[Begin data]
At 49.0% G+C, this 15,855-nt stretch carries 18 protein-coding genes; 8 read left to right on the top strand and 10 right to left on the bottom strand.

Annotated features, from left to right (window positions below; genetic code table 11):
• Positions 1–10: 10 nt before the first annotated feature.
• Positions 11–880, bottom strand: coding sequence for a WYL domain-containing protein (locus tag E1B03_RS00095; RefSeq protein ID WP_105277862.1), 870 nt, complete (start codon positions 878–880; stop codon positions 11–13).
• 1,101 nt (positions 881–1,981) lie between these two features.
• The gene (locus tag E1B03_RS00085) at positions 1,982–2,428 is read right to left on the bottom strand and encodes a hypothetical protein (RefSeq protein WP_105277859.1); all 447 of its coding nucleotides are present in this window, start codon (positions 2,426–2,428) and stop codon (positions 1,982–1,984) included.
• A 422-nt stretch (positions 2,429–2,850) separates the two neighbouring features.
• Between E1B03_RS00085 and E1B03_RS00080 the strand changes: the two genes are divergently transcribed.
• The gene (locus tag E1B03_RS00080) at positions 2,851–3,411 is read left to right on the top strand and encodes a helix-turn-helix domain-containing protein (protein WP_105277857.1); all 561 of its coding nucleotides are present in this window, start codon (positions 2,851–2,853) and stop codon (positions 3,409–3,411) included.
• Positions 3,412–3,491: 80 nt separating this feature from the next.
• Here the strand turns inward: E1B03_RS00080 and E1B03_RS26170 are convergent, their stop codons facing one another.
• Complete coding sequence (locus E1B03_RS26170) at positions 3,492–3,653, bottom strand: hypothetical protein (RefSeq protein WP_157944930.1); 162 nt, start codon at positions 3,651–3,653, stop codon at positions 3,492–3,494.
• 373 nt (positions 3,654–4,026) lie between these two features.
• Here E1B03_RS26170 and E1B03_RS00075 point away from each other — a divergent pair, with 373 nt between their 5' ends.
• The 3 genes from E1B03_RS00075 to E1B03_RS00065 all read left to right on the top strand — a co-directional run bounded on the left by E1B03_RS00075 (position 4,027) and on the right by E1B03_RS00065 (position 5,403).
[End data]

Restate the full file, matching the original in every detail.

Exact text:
At 49.0% G+C, this 15,855-nt stretch carries 18 protein-coding genes; 8 read left to right on the top strand and 10 right to left on the bottom strand.

Annotated features, from left to right (window positions below; genetic code table 11):
• Positions 1–10: 10 nt before the first annotated feature.
• Positions 11–880, bottom strand: coding sequence for a WYL domain-containing protein (locus tag E1B03_RS00095; RefSeq protein ID WP_105277862.1), 870 nt, complete (start codon positions 878–880; stop codon positions 11–13).
• 1,101 nt (positions 881–1,981) lie between these two features.
• The gene (locus tag E1B03_RS00085) at positions 1,982–2,428 is read right to left on the bottom strand and encodes a hypothetical protein (RefSeq protein WP_105277859.1); all 447 of its coding nucleotides are present in this window, start codon (positions 2,426–2,428) and stop codon (positions 1,982–1,984) included.
• A 422-nt stretch (positions 2,429–2,850) separates the two neighbouring features.
• Between E1B03_RS00085 and E1B03_RS00080 the strand changes: the two genes are divergently transcribed.
• The gene (locus tag E1B03_RS00080) at positions 2,851–3,411 is read left to right on the top strand and encodes a helix-turn-helix domain-containing protein (protein WP_105277857.1); all 561 of its coding nucleotides are present in this window, start codon (positions 2,851–2,853) and stop codon (positions 3,409–3,411) included.
• Positions 3,412–3,491: 80 nt separating this feature from the next.
• Here the strand turns inward: E1B03_RS00080 and E1B03_RS26170 are convergent, their stop codons facing one another.
• Complete coding sequence (locus E1B03_RS26170) at positions 3,492–3,653, bottom strand: hypothetical protein (RefSeq protein WP_157944930.1); 162 nt, start codon at positions 3,651–3,653, stop codon at positions 3,492–3,494.
• 373 nt (positions 3,654–4,026) lie between these two features.
• Here E1B03_RS26170 and E1B03_RS00075 point away from each other — a divergent pair, with 373 nt between their 5' ends.
• The 3 genes from E1B03_RS00075 to E1B03_RS00065 all read left to right on the top strand — a co-directional run bounded on the left by E1B03_RS00075 (position 4,027) and on the right by E1B03_RS00065 (position 5,403).